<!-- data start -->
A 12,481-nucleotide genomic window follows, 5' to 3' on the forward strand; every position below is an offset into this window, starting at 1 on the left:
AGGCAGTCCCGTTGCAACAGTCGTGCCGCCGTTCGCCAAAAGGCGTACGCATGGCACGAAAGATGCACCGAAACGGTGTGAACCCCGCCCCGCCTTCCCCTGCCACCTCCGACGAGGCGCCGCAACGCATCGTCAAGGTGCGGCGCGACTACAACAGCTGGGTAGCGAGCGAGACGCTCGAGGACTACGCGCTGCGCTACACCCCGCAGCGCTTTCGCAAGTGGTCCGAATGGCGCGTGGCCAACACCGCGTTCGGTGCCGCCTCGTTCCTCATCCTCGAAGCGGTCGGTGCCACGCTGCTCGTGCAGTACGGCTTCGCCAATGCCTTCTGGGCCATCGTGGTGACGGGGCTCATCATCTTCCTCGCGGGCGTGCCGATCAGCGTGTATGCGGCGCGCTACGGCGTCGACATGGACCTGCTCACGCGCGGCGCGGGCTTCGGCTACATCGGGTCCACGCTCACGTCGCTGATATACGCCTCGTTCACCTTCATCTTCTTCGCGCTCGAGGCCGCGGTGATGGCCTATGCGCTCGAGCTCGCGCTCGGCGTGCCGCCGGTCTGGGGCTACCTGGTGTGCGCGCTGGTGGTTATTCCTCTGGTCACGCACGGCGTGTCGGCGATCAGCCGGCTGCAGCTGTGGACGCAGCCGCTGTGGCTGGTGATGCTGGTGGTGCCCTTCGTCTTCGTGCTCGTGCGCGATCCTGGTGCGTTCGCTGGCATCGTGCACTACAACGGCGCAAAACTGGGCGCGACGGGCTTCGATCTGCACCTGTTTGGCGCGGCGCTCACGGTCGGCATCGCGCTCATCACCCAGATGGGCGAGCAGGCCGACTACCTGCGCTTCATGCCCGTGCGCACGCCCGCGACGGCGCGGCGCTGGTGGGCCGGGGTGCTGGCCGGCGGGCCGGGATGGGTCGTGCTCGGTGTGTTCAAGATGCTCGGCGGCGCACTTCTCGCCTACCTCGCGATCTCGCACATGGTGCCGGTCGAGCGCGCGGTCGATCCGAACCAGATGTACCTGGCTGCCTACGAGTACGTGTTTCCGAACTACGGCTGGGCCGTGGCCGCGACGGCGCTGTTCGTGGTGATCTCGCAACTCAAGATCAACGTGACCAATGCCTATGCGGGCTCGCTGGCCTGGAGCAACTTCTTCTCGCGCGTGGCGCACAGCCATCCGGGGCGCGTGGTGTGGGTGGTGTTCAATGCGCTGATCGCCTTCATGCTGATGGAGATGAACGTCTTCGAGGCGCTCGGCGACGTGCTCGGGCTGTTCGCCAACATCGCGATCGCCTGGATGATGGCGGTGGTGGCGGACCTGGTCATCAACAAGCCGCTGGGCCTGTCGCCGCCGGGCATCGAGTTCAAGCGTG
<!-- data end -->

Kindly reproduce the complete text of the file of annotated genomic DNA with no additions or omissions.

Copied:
A 12,481-nucleotide genomic window follows, 5' to 3' on the forward strand; every position below is an offset into this window, starting at 1 on the left:
AGGCAGTCCCGTTGCAACAGTCGTGCCGCCGTTCGCCAAAAGGCGTACGCATGGCACGAAAGATGCACCGAAACGGTGTGAACCCCGCCCCGCCTTCCCCTGCCACCTCCGACGAGGCGCCGCAACGCATCGTCAAGGTGCGGCGCGACTACAACAGCTGGGTAGCGAGCGAGACGCTCGAGGACTACGCGCTGCGCTACACCCCGCAGCGCTTTCGCAAGTGGTCCGAATGGCGCGTGGCCAACACCGCGTTCGGTGCCGCCTCGTTCCTCATCCTCGAAGCGGTCGGTGCCACGCTGCTCGTGCAGTACGGCTTCGCCAATGCCTTCTGGGCCATCGTGGTGACGGGGCTCATCATCTTCCTCGCGGGCGTGCCGATCAGCGTGTATGCGGCGCGCTACGGCGTCGACATGGACCTGCTCACGCGCGGCGCGGGCTTCGGCTACATCGGGTCCACGCTCACGTCGCTGATATACGCCTCGTTCACCTTCATCTTCTTCGCGCTCGAGGCCGCGGTGATGGCCTATGCGCTCGAGCTCGCGCTCGGCGTGCCGCCGGTCTGGGGCTACCTGGTGTGCGCGCTGGTGGTTATTCCTCTGGTCACGCACGGCGTGTCGGCGATCAGCCGGCTGCAGCTGTGGACGCAGCCGCTGTGGCTGGTGATGCTGGTGGTGCCCTTCGTCTTCGTGCTCGTGCGCGATCCTGGTGCGTTCGCTGGCATCGTGCACTACAACGGCGCAAAACTGGGCGCGACGGGCTTCGATCTGCACCTGTTTGGCGCGGCGCTCACGGTCGGCATCGCGCTCATCACCCAGATGGGCGAGCAGGCCGACTACCTGCGCTTCATGCCCGTGCGCACGCCCGCGACGGCGCGGCGCTGGTGGGCCGGGGTGCTGGCCGGCGGGCCGGGATGGGTCGTGCTCGGTGTGTTCAAGATGCTCGGCGGCGCACTTCTCGCCTACCTCGCGATCTCGCACATGGTGCCGGTCGAGCGCGCGGTCGATCCGAACCAGATGTACCTGGCTGCCTACGAGTACGTGTTTCCGAACTACGGCTGGGCCGTGGCCGCGACGGCGCTGTTCGTGGTGATCTCGCAACTCAAGATCAACGTGACCAATGCCTATGCGGGCTCGCTGGCCTGGAGCAACTTCTTCTCGCGCGTGGCGCACAGCCATCCGGGGCGCGTGGTGTGGGTGGTGTTCAATGCGCTGATCGCCTTCATGCTGATGGAGATGAACGTCTTCGAGGCGCTCGGCGACGTGCTCGGGCTGTTCGCCAACATCGCGATCGCCTGGATGATGGCGGTGGTGGCGGACCTGGTCATCAACAAGCCGCTGGGCCTGTCGCCGCCGGGCATCGAGTTCAAGCGTG